“Kids need to have skin in the game when they go to school,” said Hannah, adding that because they have paid for the courses, they’ll be more likely to show up to class and put more effort into their studies.

One tip from Hannah is that, when financially possible, parents have their children pay for school courses themselves. Money saved in their RESP can then be transferred to a high-interest savings account, so they’ll have savings when they come out of school.

He doesn’t, however, recommend doing this if it means the student will have to take out a loan or incur debt – in those cases, use the funds saved in the RESP to cover the costs.

“Student debt really puts you behind the eight-ball,” said Hannah.

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$400,000 worth of drugs seized in Langley – BC

$400,000 worth of drugs are off the street as the result of an investigation into gang-related activities in Langley.

In early July, the Combined Forces Special Enforcement Unit of BC launched an investigation into the alleged drug trafficking activities of the Langley-based “856” gang.

On July 22, investigators arrested a man outside of an apartment building in the 4600 block 236th St in Langley.

He was searched, and significant quantities of both cocaine and methamphetamine were seized.

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While officers were on scene, two other men arrived in a vehicle. Both were arrested.

The next day investigators executed a search warrant on an apartment inside the building on 236th St.

Inside, officers found large quantities of drugs and drug-related items, including a 20-ton press used for re-pressing kilogram bricks of cocaine after it is “cut” with “buff” (a cutting substance).

It is believed no one lived in the apartment, but the suite was being used as a drug processing and repackaging facility.

The total drugs seized include:

• Cocaine: 2.514 kg ($150,000)
• Methamphetamine: 3.846 kg ($100,000)
• Heroin: 522 g ($55,000)
• Oxycontin: 123 tablets/pills ($3,700)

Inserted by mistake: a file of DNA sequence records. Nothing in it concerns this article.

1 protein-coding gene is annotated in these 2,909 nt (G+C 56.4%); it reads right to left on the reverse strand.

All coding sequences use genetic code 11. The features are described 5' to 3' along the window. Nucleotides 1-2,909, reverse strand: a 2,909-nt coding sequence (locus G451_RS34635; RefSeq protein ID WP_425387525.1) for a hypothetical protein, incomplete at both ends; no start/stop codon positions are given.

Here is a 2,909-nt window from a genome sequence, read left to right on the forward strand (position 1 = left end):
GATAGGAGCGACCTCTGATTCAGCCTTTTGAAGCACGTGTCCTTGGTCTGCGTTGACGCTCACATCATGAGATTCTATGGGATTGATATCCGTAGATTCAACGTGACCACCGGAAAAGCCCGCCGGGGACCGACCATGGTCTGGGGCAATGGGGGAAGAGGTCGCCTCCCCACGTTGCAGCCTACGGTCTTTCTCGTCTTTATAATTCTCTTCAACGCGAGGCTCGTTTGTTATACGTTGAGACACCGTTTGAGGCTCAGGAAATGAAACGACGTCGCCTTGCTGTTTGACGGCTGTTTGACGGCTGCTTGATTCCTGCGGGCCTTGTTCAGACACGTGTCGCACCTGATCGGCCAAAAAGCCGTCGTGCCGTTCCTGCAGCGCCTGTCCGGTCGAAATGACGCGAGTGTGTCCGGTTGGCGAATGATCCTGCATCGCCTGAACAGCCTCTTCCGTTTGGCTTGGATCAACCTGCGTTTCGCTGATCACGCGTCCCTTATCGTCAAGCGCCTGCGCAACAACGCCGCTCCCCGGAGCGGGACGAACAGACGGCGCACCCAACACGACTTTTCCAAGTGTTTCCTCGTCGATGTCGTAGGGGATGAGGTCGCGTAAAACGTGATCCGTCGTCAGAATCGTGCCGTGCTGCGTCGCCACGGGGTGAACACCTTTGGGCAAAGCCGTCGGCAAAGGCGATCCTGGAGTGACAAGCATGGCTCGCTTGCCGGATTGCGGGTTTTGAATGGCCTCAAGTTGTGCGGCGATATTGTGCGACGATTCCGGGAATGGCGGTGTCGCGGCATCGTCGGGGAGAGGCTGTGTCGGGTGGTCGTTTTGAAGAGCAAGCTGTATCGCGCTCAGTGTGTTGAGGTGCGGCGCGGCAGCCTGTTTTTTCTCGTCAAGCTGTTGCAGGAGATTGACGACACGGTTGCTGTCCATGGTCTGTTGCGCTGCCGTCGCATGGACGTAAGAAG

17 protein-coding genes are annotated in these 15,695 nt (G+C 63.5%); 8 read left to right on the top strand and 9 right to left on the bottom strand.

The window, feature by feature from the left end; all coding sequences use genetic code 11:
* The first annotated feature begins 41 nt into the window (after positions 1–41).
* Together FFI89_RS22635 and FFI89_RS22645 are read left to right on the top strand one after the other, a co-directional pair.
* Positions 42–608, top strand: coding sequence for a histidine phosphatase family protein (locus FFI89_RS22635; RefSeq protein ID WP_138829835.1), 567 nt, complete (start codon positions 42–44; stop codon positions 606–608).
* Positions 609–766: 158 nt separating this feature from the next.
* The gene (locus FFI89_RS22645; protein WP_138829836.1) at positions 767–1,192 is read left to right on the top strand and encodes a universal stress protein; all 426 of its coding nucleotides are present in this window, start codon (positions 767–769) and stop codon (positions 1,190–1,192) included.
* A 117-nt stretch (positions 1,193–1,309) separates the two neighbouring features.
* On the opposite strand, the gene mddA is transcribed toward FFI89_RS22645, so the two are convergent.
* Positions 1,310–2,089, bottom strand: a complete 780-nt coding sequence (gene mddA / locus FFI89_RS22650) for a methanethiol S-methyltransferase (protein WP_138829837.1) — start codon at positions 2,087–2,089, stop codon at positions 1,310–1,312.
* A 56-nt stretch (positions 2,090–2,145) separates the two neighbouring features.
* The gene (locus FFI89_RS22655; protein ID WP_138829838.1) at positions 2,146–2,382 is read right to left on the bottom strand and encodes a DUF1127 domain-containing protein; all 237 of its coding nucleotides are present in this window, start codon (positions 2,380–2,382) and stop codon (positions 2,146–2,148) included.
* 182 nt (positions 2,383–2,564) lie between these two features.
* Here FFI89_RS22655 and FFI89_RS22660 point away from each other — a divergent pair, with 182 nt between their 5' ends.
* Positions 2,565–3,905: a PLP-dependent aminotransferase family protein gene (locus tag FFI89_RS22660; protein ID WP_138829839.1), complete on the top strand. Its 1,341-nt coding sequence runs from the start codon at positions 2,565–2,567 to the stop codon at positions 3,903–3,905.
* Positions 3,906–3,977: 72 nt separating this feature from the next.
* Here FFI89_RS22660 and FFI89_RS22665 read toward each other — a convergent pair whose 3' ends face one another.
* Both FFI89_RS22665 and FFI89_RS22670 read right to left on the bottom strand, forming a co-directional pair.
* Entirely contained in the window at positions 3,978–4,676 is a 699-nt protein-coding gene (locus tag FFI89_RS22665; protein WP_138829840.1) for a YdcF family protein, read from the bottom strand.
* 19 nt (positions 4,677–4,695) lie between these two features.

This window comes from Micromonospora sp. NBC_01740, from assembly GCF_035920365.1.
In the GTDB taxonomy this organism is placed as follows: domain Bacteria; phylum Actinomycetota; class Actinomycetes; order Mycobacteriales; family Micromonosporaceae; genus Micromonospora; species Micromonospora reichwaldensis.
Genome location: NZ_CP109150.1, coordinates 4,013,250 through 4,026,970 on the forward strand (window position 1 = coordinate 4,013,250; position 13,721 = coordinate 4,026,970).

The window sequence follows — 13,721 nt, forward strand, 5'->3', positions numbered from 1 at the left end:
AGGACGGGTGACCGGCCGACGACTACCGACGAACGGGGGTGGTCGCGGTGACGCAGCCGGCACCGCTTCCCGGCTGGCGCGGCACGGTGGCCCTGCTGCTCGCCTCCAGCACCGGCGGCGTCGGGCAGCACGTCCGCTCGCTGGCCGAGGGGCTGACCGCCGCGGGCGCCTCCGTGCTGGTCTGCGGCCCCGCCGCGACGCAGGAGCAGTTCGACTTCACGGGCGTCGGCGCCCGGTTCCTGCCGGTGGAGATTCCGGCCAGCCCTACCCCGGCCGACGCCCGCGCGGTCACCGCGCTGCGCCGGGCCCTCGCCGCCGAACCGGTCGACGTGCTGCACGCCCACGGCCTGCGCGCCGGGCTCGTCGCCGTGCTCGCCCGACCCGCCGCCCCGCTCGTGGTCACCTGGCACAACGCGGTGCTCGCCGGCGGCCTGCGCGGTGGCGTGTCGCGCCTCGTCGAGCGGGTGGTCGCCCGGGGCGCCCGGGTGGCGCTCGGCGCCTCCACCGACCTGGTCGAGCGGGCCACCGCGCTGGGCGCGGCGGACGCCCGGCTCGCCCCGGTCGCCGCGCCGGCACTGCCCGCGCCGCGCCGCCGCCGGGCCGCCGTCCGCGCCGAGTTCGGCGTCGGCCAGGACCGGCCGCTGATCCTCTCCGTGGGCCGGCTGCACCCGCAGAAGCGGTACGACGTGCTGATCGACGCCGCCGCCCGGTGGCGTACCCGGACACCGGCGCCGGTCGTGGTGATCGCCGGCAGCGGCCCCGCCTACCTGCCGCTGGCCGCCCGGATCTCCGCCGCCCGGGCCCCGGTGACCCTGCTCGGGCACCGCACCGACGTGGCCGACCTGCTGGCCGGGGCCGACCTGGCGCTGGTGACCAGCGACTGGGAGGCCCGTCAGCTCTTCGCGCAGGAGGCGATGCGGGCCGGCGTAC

• Cocaine cutting agent/buff: 44.062 kg ($80,000)

Sergeant Lindsey Houghton with CFSEU-BC says the drugs were destined for outside the Lower Mainland.

“What we found with the 856 gang, they have looked to other communities where there might be gaps in the drug market. There might be supply and demand that they think they might be able to fill,” says Houghton.

WATCH: Sergeant Lindsey Houghton talks about the bust 

The three men arrested, aged 23, 25, and 47, have all been released from custody pending charges. No charges have been laid yet.

All three are from Langley.

The men are believed to be high-ranking members of the “856” gang.

The “856” gang is named for the phone prefix in the Aldergrove area.

They are know for violent acts across B.C. and beyond, says  Houghton.

The group reaches out as far away as Fort St John, the Yukon, the Northwest Territories, Alberta and Ontario.

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Harper announces $2.5M to train northern Saskatchewan miners

Watch above: Prime Minister Harper announces funding for mining school in northern Saskatchewan

AIR RONGE, Sask. – The federal government is committing $2.5 million to help train miners in northern Saskatchewan.

Prime Minister Stephen Harper made the announcement at a training college in Air Ronge, a four hour drive northwest of Saskatoon.

“The rapidly expanding mining industry in Northern Saskatchewan is creating increased demand for local skilled workers,” said Harper.

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“Our Government’s investment for Northlands College will help students gain the training they need to access the jobs and prosperity being generated by the industry.”

The money will be used to purchase heavy equipment simulators and help create the Northlands College Mine School.

The school will include lab facilities which will allow the college to contribute to mining research together with the University of Saskatchewan and SIAST.

The college plans to recruit northern Saskatchewan residents and aboriginals for the training.

It is estimated that almost one in 16 jobs in Saskatchewan is supplied directly or indirectly by mining and will rise to one in five jobs by 2028.